• The DAPT can be revoked by the trust protector, acting alone, or by the settlor, with the consent of another beneficiary whose interest would be adversely affected by the revocation (i.e., a child with a remainder interest). Hence, “irrevocable” as to a DAPT merely means that the DAPT may not be revoked by the settlor acting alone. Id. § 25-6-14 (5)(d).

How did DAPTs come to exist in Utah?

Alaska was the first state to adopt legislation enabling asset protection trusts in 1997. Alaska Stat. § 34.40.110 (2010). Prior to that, spendthrift trusts benefiting the settlor were thought to be against public policy. Following Alaska’s lead, several states instituted similar legislation, Utah being one of them. Del. Code Ann. tit. 12, §§ 3570-3575 (1997); Haw. Rev. Stat. § 554G (2011); S.D. Cod. Laws §§ 55-16-1, et seq. (2005); Tenn. Code Ann. § 35-16-101 (2007); Utah Code Ann. § 25-6-14 (2003). However, Utah’s DAPT statutory provisions were originally not as favorable to planners. For example, the Utah statute required a corporate trustee, which some associate with high fees; and it contained numerous exceptions where categories of creditors could still reach trust assets. (Utah Code Ann. § 25-6-14 (2003)). Accordingly, Nevada emerged for a time as the state with the most protective asset protection trust. Nev. Rev. Stat. §§ 166.010-166.170 (1999). All of that changed in 2013, when Utah adopted the current DAPT statute. Utah Code Ann. § 25-6-14 (2013).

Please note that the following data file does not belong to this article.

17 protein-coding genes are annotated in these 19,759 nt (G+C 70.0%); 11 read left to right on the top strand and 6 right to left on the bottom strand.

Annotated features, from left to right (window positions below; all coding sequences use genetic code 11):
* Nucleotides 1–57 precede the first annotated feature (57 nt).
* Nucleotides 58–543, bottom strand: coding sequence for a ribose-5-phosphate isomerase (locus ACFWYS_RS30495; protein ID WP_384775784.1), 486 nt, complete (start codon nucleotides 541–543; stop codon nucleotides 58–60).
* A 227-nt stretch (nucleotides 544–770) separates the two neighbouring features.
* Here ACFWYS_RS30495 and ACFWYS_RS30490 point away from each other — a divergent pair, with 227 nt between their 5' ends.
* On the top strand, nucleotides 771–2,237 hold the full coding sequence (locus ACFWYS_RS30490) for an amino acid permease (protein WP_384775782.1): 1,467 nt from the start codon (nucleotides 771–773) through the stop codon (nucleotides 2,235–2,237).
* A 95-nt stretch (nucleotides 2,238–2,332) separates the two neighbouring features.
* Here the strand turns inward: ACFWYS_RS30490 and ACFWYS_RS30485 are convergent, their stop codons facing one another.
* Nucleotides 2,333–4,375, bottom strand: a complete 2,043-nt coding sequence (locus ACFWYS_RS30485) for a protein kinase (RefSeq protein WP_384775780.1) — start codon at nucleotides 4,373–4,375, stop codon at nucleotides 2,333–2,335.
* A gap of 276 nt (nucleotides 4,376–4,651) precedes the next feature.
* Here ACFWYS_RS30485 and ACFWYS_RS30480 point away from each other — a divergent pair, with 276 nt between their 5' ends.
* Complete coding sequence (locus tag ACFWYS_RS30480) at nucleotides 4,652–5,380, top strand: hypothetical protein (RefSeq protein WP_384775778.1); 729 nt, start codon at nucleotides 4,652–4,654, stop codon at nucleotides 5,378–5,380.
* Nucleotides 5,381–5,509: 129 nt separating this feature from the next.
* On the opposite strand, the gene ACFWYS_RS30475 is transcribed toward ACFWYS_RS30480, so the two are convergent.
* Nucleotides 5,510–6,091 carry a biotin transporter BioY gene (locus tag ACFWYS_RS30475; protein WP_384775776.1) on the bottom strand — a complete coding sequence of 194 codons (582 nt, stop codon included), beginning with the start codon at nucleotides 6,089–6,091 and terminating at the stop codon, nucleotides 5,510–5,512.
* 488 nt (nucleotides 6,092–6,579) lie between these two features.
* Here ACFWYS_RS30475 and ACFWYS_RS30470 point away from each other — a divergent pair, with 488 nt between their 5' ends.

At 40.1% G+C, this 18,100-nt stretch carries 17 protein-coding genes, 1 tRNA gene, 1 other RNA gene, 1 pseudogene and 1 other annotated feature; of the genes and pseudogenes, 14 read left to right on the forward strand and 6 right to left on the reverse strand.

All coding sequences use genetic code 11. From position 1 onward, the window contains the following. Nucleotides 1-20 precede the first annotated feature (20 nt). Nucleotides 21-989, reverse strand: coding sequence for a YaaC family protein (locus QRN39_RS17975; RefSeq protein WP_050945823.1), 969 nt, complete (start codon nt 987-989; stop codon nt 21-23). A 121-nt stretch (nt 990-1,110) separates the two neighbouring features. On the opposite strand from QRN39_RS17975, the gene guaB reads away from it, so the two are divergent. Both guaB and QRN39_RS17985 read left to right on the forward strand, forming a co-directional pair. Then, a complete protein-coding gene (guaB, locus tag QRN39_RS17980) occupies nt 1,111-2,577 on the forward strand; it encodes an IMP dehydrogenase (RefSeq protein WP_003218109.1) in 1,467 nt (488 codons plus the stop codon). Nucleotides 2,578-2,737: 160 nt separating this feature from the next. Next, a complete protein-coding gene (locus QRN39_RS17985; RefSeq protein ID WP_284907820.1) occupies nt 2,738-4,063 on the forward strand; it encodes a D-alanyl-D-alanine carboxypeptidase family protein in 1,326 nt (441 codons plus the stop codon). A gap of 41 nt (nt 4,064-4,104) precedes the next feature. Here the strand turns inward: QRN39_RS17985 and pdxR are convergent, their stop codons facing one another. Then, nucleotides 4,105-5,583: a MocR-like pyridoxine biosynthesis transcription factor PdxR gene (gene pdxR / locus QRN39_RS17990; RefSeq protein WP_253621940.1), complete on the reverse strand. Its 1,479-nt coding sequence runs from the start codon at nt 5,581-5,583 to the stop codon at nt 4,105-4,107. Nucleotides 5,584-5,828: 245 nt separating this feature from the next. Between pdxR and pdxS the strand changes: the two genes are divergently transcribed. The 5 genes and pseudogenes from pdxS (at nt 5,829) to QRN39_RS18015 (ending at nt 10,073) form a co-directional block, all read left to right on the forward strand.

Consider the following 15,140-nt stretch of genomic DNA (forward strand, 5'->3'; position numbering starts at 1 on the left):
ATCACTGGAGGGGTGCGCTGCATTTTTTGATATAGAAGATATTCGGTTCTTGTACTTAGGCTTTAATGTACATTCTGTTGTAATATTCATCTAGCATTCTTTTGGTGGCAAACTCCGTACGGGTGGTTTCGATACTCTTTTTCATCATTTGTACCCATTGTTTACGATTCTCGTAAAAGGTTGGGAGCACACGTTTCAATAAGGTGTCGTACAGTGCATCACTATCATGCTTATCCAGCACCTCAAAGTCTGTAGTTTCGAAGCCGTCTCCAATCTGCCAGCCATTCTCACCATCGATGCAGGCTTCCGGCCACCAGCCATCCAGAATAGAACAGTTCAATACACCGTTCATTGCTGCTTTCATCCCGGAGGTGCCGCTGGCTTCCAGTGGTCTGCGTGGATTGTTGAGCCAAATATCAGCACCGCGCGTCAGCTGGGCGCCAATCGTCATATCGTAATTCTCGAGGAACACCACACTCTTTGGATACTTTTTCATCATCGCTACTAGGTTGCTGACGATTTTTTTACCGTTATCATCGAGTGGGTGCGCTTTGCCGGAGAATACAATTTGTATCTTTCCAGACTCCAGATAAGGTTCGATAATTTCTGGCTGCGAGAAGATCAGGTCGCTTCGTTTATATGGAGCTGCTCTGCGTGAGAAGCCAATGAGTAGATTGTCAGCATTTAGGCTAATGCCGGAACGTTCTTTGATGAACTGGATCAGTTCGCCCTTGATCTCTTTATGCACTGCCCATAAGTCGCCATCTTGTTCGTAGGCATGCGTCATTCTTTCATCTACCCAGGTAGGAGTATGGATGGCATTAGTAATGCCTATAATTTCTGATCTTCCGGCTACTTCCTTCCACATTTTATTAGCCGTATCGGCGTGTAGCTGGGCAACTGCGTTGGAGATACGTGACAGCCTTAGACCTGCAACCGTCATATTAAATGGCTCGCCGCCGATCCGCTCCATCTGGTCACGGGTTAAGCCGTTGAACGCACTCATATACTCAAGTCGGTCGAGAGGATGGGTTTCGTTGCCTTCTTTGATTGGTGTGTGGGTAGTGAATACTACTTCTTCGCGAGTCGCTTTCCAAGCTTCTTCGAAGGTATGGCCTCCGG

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What are some common pitfalls of using a DAPT?